A Conversation: Living Through Lacrosse

Living through Lacrosse featured a panel of those involved directly with the Duke lacrosse incident, ranging from the senior vice president for public affairs and government relations of Duke University to a former Duke student who was serving as a staff member of the Duke Chronicle in 2007.

Members of the panel assessed what happened during the course of the incident and then discussed what could be learned from this case and what might have been done differently.

Questions/themes/discussion topics
  • What were the individual roles of the panelists during the lacrosse incident?
  • In hindsight, what would the panelists have done differently?
  • What can be learned from the Duke lacrosse case for both similar and non-similar cases going forward?


Panel Video

"... The media had rushed to stereotype so fast in this case, and it is a case that was a perfect PR storm. It combined race, sex, class, privilege, the South, the history, and also, from my perspective trying to manage through this, the variable that made this story so powerful in the end was Duke University, which had been on a pedestal as an institution for handling academics and athletics right."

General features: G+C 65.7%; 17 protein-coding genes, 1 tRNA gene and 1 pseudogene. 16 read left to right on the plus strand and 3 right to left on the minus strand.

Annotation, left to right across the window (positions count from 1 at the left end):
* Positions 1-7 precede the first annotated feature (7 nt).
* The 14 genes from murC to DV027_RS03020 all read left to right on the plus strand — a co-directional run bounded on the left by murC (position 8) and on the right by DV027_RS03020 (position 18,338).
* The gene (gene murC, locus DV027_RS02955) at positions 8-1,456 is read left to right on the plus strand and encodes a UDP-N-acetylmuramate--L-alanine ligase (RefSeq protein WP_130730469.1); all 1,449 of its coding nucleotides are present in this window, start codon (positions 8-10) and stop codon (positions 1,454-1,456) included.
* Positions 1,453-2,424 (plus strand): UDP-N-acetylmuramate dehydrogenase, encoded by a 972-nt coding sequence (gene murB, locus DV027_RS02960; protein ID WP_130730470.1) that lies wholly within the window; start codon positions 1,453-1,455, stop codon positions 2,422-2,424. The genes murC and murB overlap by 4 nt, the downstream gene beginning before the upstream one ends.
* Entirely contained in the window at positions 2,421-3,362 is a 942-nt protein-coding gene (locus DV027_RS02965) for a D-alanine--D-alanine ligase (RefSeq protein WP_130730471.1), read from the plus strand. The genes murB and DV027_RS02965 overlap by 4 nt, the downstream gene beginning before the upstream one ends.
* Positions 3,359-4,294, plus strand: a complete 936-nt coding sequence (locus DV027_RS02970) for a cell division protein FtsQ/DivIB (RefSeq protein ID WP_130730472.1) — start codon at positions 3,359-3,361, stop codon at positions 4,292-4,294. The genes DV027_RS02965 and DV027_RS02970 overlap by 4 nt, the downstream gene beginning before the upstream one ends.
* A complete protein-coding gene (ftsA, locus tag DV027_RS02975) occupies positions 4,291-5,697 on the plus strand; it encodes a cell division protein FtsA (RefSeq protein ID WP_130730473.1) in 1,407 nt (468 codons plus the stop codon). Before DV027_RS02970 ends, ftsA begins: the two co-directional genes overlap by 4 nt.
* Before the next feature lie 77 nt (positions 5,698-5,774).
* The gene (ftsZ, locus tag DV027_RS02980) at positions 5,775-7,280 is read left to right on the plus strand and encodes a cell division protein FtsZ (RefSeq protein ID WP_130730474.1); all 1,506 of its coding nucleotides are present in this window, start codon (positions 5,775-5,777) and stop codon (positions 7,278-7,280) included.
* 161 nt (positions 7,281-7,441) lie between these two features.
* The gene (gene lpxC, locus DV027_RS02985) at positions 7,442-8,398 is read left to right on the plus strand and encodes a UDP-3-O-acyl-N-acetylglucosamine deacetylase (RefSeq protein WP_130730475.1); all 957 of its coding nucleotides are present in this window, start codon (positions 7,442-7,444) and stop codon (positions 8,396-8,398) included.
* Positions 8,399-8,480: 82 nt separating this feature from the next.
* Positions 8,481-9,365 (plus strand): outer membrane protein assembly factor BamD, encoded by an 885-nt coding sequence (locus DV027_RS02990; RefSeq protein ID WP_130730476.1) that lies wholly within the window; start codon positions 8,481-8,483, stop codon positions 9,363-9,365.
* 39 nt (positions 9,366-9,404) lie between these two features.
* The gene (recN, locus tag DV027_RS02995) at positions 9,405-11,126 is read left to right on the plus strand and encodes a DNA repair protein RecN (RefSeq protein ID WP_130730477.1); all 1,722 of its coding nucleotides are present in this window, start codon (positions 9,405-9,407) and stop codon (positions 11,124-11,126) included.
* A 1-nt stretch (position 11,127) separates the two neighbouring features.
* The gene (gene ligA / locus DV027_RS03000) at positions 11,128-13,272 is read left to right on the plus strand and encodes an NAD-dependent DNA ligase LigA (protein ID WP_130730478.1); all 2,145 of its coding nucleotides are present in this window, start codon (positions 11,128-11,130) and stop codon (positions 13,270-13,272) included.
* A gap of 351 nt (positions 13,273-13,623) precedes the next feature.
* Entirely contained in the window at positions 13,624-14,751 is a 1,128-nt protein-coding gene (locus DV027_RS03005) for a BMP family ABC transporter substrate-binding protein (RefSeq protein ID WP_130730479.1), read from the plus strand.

- John Burness

"We didn't want to characterize what we had found or why we had reached the conclusions. We let the report speak for itself."

- James Coleman

"These two institutions occupy this city and many people feel as though they're on two different sides of the universe. ... Duke and North Carolina Central are at a point now where they are able to bridge that gap and bridge that perception."

- Latisha Faulks

"... We had to stay out of the criminal case. There was no role that we could play. If we tried to play a role, we would be seen to be part of the rich institution pressuring the public authorities"

- Paul Haagen

"It's interesting for a large part of this thing that we call 'Duke lacrosse' I actually think that the university brought nice language and high thought to a knife fight, which didn't serve them well a lot of times."

- Sergio Quintana

"Another day I stood and I watched a reporter read my front page story, put down the paper, say, 'Ready,' and then give a live broadcast saying everything that I had worked the day before to discover. And maybe [I was] a little miffed, but actually pretty proud that our work was deemed worth of being plagiarized."

- Emily Rotberg